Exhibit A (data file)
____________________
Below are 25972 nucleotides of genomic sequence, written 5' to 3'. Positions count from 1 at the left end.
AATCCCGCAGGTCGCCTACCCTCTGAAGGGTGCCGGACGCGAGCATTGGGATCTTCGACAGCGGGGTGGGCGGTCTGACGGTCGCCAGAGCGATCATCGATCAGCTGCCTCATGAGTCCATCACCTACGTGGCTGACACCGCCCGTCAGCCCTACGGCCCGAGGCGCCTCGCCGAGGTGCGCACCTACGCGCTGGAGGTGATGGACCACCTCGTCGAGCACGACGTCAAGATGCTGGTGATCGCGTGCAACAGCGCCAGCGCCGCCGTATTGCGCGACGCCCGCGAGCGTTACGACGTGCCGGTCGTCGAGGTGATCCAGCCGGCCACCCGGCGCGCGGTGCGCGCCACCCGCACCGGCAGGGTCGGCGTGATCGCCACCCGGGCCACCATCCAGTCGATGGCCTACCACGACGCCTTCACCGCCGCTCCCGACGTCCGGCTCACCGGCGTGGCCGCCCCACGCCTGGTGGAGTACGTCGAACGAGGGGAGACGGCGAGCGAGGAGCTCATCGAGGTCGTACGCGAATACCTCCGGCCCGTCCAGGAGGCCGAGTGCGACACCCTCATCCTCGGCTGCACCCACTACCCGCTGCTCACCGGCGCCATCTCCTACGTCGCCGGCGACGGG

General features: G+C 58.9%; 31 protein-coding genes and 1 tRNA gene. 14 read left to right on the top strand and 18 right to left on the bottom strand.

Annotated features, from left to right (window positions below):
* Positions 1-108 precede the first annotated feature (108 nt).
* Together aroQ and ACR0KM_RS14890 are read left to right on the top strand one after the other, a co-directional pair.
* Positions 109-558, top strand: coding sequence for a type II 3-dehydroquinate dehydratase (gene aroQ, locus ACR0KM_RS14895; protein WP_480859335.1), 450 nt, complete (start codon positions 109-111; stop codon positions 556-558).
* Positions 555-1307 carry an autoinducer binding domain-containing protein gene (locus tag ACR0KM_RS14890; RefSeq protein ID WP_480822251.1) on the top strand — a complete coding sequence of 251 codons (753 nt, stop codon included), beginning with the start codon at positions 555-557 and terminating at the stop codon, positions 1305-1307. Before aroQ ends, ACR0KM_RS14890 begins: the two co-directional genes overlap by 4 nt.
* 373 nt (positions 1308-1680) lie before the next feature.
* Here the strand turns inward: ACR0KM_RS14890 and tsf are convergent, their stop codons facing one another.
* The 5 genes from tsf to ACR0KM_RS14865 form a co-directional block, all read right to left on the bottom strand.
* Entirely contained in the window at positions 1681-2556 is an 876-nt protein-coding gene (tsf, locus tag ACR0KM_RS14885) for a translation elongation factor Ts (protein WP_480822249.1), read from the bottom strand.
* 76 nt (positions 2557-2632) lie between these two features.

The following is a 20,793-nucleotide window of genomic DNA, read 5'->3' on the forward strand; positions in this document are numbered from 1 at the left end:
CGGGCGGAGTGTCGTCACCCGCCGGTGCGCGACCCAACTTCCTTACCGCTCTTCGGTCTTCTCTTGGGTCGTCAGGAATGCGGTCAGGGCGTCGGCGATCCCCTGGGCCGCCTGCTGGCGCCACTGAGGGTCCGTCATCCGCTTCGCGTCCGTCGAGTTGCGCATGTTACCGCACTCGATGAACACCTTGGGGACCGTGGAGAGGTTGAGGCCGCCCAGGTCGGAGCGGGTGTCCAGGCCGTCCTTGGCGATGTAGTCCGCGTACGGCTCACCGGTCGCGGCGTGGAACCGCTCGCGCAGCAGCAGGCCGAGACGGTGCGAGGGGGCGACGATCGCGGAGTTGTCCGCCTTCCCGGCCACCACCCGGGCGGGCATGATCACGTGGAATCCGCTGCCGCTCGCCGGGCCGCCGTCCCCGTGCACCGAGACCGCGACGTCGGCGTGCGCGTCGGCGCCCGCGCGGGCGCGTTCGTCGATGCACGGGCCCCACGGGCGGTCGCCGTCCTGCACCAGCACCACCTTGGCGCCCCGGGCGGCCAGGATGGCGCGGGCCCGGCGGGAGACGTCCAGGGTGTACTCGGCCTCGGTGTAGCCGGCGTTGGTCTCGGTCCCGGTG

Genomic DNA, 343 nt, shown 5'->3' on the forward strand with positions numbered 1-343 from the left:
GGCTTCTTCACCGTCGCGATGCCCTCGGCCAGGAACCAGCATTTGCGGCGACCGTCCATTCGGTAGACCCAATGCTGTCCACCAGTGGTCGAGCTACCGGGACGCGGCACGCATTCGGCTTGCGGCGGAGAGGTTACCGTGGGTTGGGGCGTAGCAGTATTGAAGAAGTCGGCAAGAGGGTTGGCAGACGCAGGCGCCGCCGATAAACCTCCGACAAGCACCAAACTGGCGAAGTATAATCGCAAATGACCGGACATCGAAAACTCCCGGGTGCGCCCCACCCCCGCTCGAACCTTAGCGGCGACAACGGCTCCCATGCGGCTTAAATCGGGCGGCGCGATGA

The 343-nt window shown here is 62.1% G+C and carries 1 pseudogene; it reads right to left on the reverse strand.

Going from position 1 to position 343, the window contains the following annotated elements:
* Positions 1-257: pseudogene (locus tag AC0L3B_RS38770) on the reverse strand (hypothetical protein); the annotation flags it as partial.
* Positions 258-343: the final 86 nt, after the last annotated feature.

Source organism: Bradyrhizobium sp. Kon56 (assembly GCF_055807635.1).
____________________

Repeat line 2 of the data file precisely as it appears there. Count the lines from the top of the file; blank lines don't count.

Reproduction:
AATCCCGCAGGTCGCCTACCCTCTGAAGGGTGCCGGACGCGAGCATTGGGATCTTCGACAGCGGGGTGGGCGGTCTGACGGTCGCCAGAGCGATCATCGATCAGCTGCCTCATGAGTCCATCACCTACGTGGCTGACACCGCCCGTCAGCCCTACGGCCCGAGGCGCCTCGCCGAGGTGCGCACCTACGCGCTGGAGGTGATGGACCACCTCGTCGAGCACGACGTCAAGATGCTGGTGATCGCGTGCAACAGCGCCAGCGCCGCCGTATTGCGCGACGCCCGCGAGCGTTACGACGTGCCGGTCGTCGAGGTGATCCAGCCGGCCACCCGGCGCGCGGTGCGCGCCACCCGCACCGGCAGGGTCGGCGTGATCGCCACCCGGGCCACCATCCAGTCGATGGCCTACCACGACGCCTTCACCGCCGCTCCCGACGTCCGGCTCACCGGCGTGGCCGCCCCACGCCTGGTGGAGTACGTCGAACGAGGGGAGACGGCGAGCGAGGAGCTCATCGAGGTCGTACGCGAATACCTCCGGCCCGTCCAGGAGGCCGAGTGCGACACCCTCATCCTCGGCTGCACCCACTACCCGCTGCTCACCGGCGCCATCTCCTACGTCGCCGGCGACGGG